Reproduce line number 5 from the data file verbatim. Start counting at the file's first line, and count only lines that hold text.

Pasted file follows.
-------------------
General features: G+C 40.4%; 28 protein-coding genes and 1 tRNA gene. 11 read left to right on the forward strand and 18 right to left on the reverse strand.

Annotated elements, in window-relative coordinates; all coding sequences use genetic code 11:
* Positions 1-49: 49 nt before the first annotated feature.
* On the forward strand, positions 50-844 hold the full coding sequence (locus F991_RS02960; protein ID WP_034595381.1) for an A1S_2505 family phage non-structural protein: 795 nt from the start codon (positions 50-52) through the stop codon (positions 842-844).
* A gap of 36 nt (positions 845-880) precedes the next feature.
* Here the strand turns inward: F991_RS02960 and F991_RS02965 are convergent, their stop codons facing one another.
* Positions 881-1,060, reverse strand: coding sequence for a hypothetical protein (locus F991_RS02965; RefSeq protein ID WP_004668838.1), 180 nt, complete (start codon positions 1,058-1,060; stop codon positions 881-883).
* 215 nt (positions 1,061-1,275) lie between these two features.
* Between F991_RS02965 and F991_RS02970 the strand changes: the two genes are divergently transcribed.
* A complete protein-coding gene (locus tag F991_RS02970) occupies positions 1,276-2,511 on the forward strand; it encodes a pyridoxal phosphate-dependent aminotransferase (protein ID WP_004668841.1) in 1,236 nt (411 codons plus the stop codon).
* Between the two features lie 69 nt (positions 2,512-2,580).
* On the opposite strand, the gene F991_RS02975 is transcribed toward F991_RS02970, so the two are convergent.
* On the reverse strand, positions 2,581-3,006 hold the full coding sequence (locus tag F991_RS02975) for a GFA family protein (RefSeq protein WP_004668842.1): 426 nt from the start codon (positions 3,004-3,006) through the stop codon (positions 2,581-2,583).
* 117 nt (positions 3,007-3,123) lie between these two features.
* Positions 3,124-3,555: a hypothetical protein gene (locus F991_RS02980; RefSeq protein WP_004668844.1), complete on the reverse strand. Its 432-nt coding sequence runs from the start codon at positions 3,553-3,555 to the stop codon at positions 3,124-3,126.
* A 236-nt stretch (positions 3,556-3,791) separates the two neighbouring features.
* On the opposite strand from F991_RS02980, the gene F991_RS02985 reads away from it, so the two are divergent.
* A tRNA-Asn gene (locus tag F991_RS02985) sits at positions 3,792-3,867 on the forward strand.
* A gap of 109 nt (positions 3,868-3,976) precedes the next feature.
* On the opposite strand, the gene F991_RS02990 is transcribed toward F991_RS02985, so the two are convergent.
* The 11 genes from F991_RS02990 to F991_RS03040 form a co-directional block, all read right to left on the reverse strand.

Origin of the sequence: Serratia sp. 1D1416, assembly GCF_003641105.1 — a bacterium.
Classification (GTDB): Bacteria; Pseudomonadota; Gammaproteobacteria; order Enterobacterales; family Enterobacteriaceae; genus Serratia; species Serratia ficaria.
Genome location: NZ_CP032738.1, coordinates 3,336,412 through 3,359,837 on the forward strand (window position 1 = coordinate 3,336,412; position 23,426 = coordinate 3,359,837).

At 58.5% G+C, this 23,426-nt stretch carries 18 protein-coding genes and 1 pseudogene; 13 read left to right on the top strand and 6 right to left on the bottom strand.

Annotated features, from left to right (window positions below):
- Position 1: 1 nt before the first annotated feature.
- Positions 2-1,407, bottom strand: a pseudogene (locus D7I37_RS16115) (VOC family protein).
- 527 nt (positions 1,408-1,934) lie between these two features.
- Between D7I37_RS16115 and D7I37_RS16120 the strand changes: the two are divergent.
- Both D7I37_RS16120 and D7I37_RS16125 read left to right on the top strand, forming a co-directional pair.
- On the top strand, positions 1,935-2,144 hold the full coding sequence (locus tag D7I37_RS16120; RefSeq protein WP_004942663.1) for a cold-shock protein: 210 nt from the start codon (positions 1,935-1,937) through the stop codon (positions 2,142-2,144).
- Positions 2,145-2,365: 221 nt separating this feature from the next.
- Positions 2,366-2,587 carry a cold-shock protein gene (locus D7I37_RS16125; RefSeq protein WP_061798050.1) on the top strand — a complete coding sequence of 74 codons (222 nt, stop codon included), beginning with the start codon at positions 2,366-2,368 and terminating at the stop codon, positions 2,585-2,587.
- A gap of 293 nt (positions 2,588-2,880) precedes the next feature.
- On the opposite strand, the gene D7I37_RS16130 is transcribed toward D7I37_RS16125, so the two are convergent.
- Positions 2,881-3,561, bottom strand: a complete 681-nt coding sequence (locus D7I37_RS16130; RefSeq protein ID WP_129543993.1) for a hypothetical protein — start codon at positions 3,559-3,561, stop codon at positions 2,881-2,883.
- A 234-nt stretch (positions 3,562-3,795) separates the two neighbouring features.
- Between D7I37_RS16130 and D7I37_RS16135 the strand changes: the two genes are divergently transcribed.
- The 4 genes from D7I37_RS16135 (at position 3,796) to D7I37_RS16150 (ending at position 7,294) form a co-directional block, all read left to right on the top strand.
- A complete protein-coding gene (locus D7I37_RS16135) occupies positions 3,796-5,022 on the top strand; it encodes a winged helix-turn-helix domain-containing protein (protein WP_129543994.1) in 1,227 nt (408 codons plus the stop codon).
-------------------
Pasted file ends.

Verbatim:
* A gap of 36 nt (positions 845-880) precedes the next feature.